Photo of the Week – August 3, 2017

Quick note on this Saturday’s Field Day.  We will be there rain or shine, and have indoor presentations , if needed, if rain keeps us from seeing insects outdoors during part of the day.  Please come join us for this free event!

A painted lady nectars from lanceleaf blazing star in the Platte River Prairies this week.

All of a sudden, painted lady butterflies have exploded onto the scene here in central Nebraska.  They are fluttering around all the flowers in our yard and are abundant in our prairies as well.  Painted lady butterflies are migratory, but this latest flush isn’t due to a new set of arrivals from further south.  Instead, a new batch of adults has just emerged after spending the last several weeks as caterpillars in prairies and other locations – including soybean fields.

In soybean fields, the caterpillars are known as thistle caterpillars and feed on the leaves of the bean plants.  According to my father-in-law Orvin Bontrager, a long-time agronomist, they don’t usually do enough damage to impact yields, though the damage can look a little scary to farmers.  For the rest of us, there’s nothing scary about these welcome accents to wildflower patches everywhere.  Here are a few more photos from this week of painted ladies in my yard and nearby prairies.

…on black-eyed Susan in our yard

…on whorled milkweed in our yard

…on rosinweed in the Platte River Prairies

…on Flodman’s thistle (native wildflower) in the Platte River Prairies

 

(Fun fact – painted lady butterflies are found on every continent except Antarctica and Australia.  They also some make migratory flights that make monarchs look like amateurs.  Speaking of monarchs, they inhabit a larger slice of the earth than you might be aware of too…  Don’t get me started, I could spout insect trivia all day!)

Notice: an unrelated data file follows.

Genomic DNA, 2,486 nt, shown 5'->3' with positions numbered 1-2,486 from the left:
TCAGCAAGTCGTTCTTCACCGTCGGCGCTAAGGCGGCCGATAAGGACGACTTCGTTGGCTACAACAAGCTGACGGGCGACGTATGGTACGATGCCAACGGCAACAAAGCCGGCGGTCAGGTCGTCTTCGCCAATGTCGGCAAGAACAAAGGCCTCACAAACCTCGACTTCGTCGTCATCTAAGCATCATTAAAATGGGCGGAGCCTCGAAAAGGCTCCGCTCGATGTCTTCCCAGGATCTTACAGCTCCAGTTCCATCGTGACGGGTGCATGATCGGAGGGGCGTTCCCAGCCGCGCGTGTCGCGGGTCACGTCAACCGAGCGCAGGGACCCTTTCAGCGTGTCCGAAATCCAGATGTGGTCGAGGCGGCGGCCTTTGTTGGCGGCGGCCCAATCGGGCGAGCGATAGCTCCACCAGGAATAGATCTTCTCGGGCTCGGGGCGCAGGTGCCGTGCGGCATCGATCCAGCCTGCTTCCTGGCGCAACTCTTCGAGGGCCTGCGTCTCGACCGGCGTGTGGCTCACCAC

Photo of the Week – May 19, 2017

Over the last five years or so, I’ve been learning a lot more about pollinators, and that has changed the way I look at prairies.  As I walk around our prairies, I often think about how I would see the site if I was a bee trying to find enough nectar and pollen to both survive and provision my eggs.  Often, our prairies are full of flowers, but April and May can be pretty tough months.  The flowers that are blooming tend to be small and scattered, and I can walk a lot of steps without finding anything.

Prairie ragwort (Packera plattensis) was a welcome sight for this orange sulphur butterfly after its northward migration this spring.

The lack of available flowers in the spring is not necessarily a new thing.  Spring weather is unpredictable, and investing resources in blooming early means risking a late freeze or (in some cases) flooding rains that can scuttle the whole process.  However, many prairies today have fewer spring flowers than they used to, and restored prairies (crop fields converted back to prairie vegetation) are often low on spring flowers because finding seed for those species is difficult.  Flowering shrubs can help make up for a scarcity of spring wildflowers, but they are also less common these days than they used to be.

Shrubs like this wild plum (Prunus americana) can provide critically important pollinator resources when few wildflowers are blooming. This photo was taken back in mid-April.

Prairie managers and gardeners can both play important roles in helping to provide spring flowers for pollinators.  In prairies, allowing shrubs to grow in some areas of the landscape can benefit pollinators in the spring, but also help out increasingly rare shrub-nesting birds during the summer.  Thinking about spring flower availability might also help inform prairie management plans, and enhancing restored, or even remnant prairies, to add missing spring wildflowers might be beneficial as well.  For gardeners, adding native spring wildflowers can be both aesthetically pleasing and extremely important for the bees and other pollinators in your neighborhood.

By the time this monarch emerges as an adult in a few weeks, there should be plenty of wildflowers available for it. Hopefully, it will be competing for nectar against a number of bees and other pollinators that made it through a tough spring season.